Three Essays on Categories in Financial Markets

  • Author / Creator
    Ige, Abiodun Fiwajoye
  • Paper 1 Although recent scholarship had faulted the constraining views of prior categories studies, there is no systematic theoretical analysis of how category membership influences the actions and reactions of categorized firms and their audiences. While previous arguments suggested that audiences' penalties imposed on category spanners constrained actions of categorized firms, many studies have shown that market actors often span categories and, in some cases, their actions met with audiences' approval. In this paper, I argue that these inconsistencies are partly because of the missing links between categorical cognitions and category-based actions; the missing links are the affective consequences of categorical cognitions. I propose stereotypes as complementary categorical cognitions with affective consequences. Based on theories of stereotypes, I show that audiences and categorized actors display different types of emotions towards different categorical stereotypes and that these emotions lead to different types of actions.Paper 2 Faced with a crippling foreign currency shortage, the Central Bank of Nigeria (CBN) matched different foreign currency inflows to different types of foreign currency demands. In this paper, I conceptualize the outcomes of CBN policies in the foreign currency markets as dynamic categorizations and behavioral earmarking in financial markets. However, because other actors in the market cognitively earmarked their foreign currency positions with estimates different from CBN valuations, CBN behavioral earmarking exacerbated the crisis in the foreign currency markets leading to a breakdown of market mechanisms as well as fragmentation of the foreign currency markets in Nigeria.Paper 3 In this paper, I theorize and test the utilities of stereotype-based categorization in financial markets. The paper shows that stereotypical perceptions of foreign firms’ countries of origin influence their evaluations on major stock exchanges in the United States. While perceptions of warmth stereotypes seem to boost foreign firm valuations, perceptions of competence stereotypes seem to depress foreign firm valuations. I discuss the implications of these findings for organization categories literature and sociology of financial markets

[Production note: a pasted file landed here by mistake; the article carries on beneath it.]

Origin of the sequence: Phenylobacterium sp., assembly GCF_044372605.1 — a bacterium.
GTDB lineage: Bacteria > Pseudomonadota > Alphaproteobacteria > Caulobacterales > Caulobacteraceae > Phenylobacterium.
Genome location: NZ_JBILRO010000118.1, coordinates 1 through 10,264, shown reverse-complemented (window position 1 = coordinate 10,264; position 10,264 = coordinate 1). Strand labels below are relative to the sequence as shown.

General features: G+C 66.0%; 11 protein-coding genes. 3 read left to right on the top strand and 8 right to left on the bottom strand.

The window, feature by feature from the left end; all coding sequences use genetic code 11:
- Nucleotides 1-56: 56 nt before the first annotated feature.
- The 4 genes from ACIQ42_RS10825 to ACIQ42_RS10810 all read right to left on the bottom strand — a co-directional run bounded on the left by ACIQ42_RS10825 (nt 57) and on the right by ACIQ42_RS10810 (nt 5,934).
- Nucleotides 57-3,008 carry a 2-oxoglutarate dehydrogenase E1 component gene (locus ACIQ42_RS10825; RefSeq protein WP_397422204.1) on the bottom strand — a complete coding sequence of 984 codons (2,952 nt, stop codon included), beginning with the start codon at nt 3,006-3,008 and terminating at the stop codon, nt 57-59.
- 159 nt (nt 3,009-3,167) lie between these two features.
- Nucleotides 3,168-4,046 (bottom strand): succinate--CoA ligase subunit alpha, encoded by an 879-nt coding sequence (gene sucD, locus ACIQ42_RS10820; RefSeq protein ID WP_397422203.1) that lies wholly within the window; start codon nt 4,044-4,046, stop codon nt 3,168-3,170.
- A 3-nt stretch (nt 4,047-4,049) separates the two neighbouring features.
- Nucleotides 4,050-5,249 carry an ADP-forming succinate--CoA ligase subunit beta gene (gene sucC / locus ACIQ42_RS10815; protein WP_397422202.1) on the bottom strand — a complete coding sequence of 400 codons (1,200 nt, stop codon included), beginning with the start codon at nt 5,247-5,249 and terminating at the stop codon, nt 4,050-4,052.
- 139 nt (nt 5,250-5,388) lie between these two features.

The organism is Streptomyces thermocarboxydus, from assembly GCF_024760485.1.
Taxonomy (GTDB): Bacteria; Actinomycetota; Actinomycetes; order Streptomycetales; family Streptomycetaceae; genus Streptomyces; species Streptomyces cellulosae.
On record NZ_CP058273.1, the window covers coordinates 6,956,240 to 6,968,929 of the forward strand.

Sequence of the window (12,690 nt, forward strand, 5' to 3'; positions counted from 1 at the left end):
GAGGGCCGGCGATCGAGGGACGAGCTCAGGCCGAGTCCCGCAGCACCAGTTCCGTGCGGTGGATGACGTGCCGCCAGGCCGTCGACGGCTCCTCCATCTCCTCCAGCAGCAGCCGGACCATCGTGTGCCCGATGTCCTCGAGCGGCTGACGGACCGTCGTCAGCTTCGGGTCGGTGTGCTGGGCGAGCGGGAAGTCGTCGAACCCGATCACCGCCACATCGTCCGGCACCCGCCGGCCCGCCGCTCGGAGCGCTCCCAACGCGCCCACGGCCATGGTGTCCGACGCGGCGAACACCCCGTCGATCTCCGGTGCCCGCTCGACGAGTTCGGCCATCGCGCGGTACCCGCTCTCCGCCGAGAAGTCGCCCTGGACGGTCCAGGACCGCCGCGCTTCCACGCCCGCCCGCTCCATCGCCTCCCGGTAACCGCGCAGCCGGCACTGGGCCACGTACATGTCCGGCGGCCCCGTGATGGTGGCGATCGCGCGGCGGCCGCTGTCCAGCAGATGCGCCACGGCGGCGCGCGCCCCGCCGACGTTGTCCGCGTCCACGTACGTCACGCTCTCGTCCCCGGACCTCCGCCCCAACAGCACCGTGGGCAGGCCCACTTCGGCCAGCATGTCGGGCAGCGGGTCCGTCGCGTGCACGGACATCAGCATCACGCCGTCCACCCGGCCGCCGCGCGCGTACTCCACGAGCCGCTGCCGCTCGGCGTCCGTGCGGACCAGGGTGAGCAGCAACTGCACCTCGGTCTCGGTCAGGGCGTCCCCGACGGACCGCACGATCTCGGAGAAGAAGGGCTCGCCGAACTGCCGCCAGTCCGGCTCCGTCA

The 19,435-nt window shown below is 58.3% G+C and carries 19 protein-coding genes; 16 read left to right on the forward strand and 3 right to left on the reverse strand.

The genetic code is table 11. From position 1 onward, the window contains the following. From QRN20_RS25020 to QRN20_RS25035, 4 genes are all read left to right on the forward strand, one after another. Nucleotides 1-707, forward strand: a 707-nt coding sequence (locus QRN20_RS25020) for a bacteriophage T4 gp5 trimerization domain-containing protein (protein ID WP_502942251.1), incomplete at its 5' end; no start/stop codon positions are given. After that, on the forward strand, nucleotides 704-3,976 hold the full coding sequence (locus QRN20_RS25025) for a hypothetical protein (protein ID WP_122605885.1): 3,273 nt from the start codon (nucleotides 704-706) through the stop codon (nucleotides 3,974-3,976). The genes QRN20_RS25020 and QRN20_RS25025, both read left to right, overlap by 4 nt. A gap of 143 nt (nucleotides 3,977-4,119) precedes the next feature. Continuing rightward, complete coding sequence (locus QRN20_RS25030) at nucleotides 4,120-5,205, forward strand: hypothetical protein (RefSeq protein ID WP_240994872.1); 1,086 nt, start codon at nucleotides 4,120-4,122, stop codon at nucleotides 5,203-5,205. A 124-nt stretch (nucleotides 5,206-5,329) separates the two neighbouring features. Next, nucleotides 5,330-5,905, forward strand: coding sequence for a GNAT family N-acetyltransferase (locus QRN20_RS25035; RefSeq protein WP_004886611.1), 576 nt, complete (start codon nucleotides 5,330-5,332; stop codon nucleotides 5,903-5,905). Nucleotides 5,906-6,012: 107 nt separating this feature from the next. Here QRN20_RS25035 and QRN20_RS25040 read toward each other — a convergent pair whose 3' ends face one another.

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    Doctor of Philosophy
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    University of Alberta
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    • Strategic Management and Organizations
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